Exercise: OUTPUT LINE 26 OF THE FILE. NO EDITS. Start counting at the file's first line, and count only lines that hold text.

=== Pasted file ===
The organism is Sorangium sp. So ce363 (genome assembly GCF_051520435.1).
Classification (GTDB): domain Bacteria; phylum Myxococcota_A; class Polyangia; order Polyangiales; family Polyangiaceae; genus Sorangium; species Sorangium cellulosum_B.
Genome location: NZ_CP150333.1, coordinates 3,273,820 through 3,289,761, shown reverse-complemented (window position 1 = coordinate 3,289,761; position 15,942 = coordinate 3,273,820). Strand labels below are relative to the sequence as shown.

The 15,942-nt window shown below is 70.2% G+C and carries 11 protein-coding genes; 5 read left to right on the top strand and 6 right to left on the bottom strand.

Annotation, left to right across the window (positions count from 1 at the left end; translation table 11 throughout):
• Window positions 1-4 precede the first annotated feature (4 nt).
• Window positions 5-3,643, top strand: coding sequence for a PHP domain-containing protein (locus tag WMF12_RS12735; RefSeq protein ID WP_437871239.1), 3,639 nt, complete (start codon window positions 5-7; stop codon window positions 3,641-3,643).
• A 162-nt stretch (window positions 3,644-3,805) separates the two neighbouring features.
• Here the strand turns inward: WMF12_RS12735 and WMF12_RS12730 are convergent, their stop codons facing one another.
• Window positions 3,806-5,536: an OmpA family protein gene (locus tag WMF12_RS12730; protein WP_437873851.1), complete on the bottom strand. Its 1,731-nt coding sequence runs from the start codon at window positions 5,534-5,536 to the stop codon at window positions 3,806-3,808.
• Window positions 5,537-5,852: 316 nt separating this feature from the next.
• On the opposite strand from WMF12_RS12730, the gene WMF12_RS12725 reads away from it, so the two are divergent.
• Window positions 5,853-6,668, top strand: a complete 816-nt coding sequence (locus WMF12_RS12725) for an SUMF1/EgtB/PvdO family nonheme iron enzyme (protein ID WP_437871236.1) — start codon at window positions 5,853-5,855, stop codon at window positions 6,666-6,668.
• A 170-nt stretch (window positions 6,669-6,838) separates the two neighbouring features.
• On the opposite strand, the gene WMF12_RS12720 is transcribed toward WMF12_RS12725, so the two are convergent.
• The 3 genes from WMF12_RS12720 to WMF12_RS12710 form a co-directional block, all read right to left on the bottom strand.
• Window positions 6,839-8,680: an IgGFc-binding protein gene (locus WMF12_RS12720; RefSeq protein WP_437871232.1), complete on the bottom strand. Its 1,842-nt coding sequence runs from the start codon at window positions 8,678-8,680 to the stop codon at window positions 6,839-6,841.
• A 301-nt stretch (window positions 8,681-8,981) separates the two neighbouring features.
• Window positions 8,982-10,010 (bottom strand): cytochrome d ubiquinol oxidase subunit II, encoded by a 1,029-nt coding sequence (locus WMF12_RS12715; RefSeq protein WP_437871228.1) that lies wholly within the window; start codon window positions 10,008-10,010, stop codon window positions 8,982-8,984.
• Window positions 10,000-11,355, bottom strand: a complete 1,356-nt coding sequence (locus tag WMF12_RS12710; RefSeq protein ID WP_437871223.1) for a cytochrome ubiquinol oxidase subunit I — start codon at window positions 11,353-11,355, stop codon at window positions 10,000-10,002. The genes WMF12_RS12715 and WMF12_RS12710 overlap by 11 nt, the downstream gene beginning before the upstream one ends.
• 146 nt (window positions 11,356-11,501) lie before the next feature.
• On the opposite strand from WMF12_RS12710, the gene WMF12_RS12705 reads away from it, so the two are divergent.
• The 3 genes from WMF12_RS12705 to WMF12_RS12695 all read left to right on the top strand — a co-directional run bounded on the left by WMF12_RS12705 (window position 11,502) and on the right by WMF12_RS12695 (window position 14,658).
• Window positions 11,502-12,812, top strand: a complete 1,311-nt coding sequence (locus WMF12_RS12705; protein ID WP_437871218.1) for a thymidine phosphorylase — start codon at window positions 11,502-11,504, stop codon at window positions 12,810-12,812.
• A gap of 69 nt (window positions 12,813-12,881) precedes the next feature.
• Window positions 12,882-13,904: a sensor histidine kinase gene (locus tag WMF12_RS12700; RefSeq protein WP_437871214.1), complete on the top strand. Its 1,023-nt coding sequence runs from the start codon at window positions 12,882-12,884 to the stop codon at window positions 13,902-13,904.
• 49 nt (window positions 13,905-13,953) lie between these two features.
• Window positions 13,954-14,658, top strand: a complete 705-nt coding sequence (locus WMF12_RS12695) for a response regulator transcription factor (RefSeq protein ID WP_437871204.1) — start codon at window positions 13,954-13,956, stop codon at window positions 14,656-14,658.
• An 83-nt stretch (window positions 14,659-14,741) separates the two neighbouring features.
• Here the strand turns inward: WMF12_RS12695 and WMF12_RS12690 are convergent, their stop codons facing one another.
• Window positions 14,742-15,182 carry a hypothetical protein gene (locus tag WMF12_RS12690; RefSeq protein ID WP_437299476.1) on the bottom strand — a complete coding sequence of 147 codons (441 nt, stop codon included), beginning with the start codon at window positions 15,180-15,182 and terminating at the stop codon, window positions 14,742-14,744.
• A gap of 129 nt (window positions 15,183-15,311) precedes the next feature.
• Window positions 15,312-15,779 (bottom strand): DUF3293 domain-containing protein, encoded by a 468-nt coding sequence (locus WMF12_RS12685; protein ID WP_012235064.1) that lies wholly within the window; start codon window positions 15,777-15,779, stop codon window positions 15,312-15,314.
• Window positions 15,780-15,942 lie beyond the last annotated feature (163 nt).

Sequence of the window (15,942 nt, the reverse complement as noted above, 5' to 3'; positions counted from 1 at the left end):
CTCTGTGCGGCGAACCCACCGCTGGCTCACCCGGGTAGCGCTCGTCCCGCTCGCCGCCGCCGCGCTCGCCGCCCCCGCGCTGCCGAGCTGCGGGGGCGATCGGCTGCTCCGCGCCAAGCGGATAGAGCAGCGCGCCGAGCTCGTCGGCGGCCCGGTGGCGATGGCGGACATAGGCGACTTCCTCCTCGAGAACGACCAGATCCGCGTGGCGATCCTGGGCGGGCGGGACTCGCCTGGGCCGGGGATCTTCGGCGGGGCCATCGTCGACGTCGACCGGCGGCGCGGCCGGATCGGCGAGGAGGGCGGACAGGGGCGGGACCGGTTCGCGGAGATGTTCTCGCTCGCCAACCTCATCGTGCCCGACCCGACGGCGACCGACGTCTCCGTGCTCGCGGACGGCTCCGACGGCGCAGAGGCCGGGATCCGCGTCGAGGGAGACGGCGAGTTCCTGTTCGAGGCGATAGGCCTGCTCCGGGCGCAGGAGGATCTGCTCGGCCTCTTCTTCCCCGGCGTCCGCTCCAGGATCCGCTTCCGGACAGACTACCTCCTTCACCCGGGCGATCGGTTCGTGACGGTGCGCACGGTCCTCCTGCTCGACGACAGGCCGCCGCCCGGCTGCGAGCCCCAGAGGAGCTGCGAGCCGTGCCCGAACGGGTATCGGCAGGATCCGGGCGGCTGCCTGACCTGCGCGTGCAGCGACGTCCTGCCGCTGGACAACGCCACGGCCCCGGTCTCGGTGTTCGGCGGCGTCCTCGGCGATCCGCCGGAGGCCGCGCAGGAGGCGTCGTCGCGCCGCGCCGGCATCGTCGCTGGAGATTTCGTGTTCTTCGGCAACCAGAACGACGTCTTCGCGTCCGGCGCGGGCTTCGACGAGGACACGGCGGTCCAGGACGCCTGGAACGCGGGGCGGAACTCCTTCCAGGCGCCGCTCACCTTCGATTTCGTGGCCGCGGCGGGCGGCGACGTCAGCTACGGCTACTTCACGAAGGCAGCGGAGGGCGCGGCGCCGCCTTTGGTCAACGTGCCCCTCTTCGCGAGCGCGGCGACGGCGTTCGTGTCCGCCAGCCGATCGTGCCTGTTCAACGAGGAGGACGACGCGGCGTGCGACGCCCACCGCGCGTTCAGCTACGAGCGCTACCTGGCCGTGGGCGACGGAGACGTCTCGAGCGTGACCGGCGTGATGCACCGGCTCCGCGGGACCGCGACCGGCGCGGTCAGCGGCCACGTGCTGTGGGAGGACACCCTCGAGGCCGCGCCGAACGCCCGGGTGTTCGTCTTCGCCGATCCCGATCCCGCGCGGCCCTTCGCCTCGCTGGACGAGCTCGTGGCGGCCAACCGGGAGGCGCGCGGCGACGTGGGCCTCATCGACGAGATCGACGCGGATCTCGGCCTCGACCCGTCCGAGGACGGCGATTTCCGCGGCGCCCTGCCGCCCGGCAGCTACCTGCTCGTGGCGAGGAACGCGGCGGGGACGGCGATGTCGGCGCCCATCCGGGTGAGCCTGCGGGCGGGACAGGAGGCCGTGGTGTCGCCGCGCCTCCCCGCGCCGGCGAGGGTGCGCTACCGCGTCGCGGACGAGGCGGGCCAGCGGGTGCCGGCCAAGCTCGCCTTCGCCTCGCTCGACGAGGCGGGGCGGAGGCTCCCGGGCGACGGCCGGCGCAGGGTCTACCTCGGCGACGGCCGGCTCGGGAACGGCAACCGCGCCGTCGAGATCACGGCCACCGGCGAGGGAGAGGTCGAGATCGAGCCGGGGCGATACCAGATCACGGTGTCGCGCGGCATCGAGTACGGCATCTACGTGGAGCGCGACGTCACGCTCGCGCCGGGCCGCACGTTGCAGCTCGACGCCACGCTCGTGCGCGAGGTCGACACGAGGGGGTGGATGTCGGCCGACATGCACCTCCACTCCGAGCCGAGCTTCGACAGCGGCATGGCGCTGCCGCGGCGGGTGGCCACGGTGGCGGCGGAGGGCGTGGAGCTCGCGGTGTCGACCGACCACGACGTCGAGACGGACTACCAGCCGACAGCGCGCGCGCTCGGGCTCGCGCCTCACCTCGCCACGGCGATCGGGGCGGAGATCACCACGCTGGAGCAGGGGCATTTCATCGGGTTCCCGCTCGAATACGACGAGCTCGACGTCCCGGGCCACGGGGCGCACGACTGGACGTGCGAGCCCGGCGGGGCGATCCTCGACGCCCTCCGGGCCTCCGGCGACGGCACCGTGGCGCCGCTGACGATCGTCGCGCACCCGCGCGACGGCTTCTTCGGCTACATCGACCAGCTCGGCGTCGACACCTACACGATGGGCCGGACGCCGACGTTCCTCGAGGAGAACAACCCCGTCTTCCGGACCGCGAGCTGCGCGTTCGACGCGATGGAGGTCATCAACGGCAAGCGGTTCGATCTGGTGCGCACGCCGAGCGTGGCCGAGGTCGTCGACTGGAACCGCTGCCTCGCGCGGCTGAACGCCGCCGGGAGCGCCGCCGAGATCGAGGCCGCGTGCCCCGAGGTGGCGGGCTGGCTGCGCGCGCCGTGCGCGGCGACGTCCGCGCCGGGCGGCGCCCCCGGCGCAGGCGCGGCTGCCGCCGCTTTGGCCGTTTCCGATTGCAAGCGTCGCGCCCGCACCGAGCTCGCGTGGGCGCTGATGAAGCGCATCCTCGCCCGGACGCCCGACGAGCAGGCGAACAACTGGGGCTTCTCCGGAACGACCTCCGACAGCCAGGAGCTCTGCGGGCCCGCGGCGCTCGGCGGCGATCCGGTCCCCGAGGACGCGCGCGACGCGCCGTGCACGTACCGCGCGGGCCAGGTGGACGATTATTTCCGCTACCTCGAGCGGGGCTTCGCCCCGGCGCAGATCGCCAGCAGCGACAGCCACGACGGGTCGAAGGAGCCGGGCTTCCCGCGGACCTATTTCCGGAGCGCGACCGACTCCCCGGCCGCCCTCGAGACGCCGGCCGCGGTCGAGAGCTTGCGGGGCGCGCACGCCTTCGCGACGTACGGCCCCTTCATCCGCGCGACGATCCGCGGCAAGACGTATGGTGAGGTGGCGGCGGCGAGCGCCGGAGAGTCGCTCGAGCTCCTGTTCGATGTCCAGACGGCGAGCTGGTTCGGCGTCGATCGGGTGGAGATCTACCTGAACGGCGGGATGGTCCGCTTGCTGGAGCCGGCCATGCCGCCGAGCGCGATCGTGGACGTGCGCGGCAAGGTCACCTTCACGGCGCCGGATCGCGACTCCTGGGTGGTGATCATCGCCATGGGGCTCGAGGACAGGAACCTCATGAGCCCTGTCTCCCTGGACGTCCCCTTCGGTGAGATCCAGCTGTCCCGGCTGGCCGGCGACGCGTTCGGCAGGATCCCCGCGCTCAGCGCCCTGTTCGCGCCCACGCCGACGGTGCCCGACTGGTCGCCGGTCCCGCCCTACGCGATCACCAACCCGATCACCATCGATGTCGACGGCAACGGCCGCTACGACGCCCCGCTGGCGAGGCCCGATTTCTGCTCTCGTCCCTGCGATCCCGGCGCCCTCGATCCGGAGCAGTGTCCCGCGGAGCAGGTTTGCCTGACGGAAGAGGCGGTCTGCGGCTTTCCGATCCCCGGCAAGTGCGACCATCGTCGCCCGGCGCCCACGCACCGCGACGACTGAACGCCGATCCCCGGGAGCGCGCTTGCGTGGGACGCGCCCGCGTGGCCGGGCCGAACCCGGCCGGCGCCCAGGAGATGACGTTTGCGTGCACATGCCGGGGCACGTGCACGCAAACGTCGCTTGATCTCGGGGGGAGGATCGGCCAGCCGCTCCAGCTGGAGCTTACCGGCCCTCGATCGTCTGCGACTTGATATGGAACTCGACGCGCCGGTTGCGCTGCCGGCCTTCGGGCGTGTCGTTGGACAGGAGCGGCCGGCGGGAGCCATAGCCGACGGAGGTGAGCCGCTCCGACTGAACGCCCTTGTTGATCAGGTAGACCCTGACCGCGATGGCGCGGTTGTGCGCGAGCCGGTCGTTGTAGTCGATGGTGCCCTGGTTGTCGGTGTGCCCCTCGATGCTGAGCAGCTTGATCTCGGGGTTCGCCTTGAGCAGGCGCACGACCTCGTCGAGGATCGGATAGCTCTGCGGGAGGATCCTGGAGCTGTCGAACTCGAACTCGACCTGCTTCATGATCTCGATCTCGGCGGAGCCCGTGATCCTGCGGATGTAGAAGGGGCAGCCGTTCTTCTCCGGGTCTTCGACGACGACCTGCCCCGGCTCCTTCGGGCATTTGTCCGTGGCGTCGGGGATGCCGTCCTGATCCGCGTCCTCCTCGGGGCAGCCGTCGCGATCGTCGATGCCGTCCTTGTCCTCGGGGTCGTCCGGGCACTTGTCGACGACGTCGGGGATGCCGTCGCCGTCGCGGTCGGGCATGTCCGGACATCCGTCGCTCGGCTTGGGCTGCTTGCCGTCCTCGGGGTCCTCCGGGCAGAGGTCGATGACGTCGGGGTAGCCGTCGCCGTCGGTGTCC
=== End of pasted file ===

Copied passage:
• Window positions 12,882-13,904: a sensor histidine kinase gene (locus tag WMF12_RS12700; RefSeq protein WP_437871214.1), complete on the top strand. Its 1,023-nt coding sequence runs from the start codon at window positions 12,882-12,884 to the stop codon at window positions 13,902-13,904.